October 25: Jeff Carter, who died on this day in 2010, is undoubtedly the champion photographer of the now mythical outback Australian, the self-sufficient, no-nonsense, tough, reliable…the ‘battlers’. His subjects were unknowns living a quite different life to those of their city cousins.
This prolific Australian writer, photographer and photojournalist whose business card for most of his career read “photographer to the poor and unknown”, started to take photographs at the age of seventeen. A ceaseless adventurer, he left school and home to set out, with typewriter and folding Kodak, across the continent, documenting the everyday lives of working people, creating an archive of over 50,000 images, a selection of which can be found online at the National Library of Australia.
He covered the loggers, charcoal burners, fruit pickers, farmers and pastoralists as he hitchhiked and traveled around Australia. He wrote and illustrated twenty books and produced the popular TV series Wild Country.
My father bought many of Jeff’s photographs for Walkabout, while he was editor in the 60s, and one day we visited Foxground in New South Wales, south of Wollongong, where he’d settled in 1962. There we found a man just like the people he photographed. Bull-knecked and strong as an ox, he lived in an isolated valley on the remains of a 45-hectare farm carved out of dense bush, which he and his American wife Mare were reverting to the original forest and were in the process of creating Glenrock Farm Wildlife Refuge which he had gazetted into a Wildlife Refuge in 1962, inviting city children there on tours. Mare and Jeff were committed conservationists at a time when few had heard of the word and ‘the environment’ did not exist. I guess this was their ‘retirement plan’, but he never stopped taking photos nor did Mare stop writing.
I was just a boy, so my memory of our visit was my encounter with Goth and Vandal, their sons. True to their names, they were scarily wild, and soon were showing me around the property, up the steep mountain stream where above a waterfall was their source of water; a galvanised pipe resting in a deep waterhole brimming over into the waterfall, which was also their swimming pool, for which, they made clear, there was no need for bathers or towel. The water was freezing. They demonstrated their prowess with a .22 rifle, scaring the daylights out of me. Then took me to meet a little joey that Mare had rescued from its dead mother, hanging in a flour sack on the kitchen doorknob. If this was Eden, they were Cain and Abel, but they stopped at murdering each other, or their guests!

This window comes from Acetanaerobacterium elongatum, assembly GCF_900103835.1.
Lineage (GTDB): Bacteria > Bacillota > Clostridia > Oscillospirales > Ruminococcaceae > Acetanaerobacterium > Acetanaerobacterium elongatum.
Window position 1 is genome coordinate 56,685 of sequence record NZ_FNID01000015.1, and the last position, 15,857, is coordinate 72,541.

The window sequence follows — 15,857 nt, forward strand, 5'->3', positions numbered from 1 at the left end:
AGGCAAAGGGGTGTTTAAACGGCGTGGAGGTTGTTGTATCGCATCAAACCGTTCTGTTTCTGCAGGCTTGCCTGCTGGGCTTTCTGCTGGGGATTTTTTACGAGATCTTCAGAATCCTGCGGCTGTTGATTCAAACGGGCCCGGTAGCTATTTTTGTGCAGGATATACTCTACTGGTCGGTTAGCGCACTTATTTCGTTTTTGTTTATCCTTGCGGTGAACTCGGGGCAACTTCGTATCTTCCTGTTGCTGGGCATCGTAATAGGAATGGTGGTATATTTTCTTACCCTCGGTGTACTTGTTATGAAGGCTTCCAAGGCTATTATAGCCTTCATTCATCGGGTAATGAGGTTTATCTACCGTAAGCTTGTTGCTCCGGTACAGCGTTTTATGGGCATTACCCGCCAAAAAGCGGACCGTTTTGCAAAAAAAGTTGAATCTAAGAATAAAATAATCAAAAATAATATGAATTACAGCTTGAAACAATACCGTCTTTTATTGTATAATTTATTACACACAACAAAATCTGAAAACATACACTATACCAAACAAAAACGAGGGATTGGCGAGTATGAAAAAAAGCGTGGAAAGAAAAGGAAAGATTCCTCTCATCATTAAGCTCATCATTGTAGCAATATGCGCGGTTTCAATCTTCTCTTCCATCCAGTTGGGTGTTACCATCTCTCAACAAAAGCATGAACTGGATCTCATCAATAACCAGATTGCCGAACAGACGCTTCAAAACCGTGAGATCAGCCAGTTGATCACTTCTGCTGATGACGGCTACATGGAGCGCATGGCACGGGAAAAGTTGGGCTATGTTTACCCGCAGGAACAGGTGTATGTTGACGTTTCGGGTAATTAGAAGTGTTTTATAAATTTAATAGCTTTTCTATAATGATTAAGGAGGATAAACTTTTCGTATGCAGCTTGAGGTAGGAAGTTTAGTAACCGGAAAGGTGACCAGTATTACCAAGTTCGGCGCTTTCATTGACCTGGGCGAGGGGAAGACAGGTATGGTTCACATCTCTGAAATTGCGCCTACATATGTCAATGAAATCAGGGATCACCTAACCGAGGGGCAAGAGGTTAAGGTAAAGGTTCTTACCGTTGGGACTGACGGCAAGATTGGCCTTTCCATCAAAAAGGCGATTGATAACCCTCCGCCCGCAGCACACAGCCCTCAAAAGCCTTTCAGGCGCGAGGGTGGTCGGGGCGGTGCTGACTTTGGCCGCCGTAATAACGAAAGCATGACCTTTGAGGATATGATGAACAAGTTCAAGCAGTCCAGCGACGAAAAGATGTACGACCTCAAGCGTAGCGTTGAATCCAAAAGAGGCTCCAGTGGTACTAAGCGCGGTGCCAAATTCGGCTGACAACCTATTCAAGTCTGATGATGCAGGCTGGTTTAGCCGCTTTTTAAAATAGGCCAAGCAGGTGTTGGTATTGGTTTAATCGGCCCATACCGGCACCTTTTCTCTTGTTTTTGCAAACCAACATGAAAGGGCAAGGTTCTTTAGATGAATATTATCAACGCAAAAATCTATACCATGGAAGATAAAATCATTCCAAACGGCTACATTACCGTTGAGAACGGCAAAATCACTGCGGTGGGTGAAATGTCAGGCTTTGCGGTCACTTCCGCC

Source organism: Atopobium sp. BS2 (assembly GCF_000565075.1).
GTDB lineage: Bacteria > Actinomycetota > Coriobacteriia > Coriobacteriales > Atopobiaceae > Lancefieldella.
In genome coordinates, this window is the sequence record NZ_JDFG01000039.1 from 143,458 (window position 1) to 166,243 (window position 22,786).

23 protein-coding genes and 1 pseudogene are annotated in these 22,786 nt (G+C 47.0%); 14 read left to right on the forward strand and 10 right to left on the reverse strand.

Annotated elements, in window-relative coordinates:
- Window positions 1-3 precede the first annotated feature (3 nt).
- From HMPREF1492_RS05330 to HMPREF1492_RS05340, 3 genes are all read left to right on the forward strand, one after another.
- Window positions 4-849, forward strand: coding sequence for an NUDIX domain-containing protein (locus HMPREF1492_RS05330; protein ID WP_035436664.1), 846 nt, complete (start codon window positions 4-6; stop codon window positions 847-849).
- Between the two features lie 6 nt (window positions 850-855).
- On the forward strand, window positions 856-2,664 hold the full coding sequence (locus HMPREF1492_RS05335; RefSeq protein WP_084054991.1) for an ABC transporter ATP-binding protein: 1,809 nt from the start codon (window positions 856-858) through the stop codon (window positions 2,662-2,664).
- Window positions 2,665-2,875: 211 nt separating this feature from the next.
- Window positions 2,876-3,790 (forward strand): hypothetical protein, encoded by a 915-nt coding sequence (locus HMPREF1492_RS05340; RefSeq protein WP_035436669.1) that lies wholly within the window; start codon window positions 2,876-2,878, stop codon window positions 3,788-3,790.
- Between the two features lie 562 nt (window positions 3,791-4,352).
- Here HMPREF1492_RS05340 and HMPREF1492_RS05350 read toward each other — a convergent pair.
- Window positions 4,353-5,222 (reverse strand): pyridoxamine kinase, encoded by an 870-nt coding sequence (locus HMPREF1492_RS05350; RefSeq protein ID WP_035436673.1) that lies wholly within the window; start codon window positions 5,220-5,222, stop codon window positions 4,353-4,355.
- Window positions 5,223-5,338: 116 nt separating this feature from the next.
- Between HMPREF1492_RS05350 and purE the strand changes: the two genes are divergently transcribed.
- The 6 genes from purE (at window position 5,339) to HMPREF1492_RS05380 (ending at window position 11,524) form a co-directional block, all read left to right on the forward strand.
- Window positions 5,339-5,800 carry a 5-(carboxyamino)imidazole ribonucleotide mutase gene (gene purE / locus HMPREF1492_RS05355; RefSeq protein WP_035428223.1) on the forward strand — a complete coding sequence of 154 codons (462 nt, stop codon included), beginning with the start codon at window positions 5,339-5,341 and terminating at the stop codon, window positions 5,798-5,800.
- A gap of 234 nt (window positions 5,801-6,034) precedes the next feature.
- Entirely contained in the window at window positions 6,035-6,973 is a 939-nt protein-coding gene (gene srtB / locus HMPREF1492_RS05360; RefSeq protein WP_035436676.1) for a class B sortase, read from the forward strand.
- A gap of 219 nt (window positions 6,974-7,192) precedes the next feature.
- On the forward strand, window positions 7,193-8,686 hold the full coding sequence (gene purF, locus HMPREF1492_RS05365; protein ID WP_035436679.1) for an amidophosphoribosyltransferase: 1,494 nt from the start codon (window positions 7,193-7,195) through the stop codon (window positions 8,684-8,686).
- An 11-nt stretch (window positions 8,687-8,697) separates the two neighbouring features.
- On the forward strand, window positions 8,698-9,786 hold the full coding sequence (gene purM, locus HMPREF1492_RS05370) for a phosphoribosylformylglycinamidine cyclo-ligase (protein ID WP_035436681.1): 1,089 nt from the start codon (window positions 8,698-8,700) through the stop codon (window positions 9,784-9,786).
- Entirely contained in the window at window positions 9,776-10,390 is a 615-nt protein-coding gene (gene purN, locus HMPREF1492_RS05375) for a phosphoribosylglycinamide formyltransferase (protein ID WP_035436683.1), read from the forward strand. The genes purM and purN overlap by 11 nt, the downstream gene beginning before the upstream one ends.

[Goth went on to become a photographer, having learnt to process and print by the age of fifteen, and around 2005 was teaching others in Japan at his own school and photo studio Goth Carter Group in Nakazakicho near Umeda Osaka.]
When I look back through Jeff’s photographs of the 1950s and 60s, they take me back to the writing in old issues of Walkabout, in which every picture came with a story by the likes of the great Ernestine Hill, who wrote there in 1940:
All things of the idyllic seeming in this life are the most difficult – a windjammer, a genius, a beautiful woman, gold. Prose and poetry have glorified the drover’s existence into a ‘vision splendid of the sunlit plains extended’. Romance glows in the camp-fire light, and rings in the rhythm of the riding.
Jeff’s photographs take in this harsh reality – he regarded himself as a documentarian and was reluctant to call himself an artist – but he returns the poetry to the lives of the people in it, arousing our curiosity about them. His ambition was to be ‘the Cartier-Bresson of Australian photography’; but to watch as my mother, Walkabout‘s de facto designer, laid his pictures out amongst the galley-proofs on our dining room table was to be glad that he invested his pictures with more passionate fellow-feeling than the shy, elusive Frenchman. He lived with his subjects.